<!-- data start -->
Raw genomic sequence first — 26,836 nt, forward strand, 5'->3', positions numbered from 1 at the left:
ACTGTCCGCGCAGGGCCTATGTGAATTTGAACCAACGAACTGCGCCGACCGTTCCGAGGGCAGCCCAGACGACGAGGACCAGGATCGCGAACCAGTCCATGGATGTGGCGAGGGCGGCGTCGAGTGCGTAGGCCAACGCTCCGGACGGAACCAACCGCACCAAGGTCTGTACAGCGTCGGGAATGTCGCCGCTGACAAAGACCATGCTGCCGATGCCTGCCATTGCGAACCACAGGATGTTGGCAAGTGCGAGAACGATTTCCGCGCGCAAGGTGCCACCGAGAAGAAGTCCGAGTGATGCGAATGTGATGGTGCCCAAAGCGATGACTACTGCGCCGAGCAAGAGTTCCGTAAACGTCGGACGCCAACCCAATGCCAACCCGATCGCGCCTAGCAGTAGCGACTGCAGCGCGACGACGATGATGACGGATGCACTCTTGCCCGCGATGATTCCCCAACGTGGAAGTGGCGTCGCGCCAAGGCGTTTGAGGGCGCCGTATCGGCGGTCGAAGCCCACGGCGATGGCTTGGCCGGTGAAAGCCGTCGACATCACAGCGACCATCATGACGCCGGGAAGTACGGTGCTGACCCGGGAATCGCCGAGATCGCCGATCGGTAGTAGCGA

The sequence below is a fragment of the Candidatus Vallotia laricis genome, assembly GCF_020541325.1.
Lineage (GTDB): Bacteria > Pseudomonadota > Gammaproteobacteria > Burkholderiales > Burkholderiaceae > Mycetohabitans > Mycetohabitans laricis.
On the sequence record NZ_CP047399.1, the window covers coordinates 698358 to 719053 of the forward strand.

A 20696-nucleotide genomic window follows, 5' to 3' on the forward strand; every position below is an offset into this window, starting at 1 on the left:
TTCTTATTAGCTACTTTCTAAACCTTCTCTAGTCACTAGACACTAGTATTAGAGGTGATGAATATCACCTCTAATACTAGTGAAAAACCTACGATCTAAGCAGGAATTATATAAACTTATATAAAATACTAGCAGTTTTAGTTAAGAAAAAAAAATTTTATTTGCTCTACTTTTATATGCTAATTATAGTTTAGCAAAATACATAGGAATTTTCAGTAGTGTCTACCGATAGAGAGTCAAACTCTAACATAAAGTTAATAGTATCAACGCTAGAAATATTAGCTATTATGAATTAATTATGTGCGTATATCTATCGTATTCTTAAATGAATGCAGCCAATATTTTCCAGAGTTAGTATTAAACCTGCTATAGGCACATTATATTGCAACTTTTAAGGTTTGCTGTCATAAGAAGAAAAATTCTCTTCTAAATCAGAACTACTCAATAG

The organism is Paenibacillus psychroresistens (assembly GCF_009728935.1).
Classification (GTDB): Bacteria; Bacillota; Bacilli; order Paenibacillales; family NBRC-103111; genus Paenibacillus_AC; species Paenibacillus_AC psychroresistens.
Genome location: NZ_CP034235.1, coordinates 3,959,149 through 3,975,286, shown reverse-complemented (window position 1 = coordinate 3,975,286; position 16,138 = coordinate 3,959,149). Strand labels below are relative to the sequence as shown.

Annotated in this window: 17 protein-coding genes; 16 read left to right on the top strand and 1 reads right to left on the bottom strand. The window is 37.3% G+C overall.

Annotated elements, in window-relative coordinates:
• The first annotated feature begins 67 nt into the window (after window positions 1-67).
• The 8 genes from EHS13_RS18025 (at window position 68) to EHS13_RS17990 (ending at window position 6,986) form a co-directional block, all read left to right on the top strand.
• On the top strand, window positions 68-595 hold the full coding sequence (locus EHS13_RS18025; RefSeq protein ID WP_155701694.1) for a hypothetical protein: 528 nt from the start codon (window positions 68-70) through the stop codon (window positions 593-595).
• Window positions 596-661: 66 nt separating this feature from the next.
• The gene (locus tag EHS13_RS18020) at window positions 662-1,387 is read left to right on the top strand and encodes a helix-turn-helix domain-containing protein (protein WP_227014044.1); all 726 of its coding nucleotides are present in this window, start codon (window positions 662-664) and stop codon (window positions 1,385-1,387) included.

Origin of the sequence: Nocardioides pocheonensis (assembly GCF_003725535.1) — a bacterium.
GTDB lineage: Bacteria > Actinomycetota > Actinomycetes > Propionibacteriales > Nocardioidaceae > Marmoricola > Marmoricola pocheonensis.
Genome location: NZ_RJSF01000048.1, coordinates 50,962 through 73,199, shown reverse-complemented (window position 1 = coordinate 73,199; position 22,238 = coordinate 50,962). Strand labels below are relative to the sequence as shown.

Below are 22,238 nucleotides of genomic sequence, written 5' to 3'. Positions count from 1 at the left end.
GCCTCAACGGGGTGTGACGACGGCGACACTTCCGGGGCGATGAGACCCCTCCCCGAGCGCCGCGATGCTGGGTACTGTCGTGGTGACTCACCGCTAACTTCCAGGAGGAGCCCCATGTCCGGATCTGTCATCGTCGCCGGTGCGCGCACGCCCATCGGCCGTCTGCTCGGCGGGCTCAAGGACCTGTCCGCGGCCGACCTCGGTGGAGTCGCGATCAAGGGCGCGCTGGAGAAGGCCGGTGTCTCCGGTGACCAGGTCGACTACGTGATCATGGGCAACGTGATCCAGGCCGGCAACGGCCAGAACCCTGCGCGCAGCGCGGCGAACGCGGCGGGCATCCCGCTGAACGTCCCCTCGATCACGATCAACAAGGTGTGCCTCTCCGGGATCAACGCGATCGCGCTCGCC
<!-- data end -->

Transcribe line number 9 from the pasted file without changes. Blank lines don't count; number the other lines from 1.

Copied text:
Classification (GTDB): Bacteria; Bacillota; Bacilli; order Paenibacillales; family NBRC-103111; genus Paenibacillus_AC; species Paenibacillus_AC psychroresistens.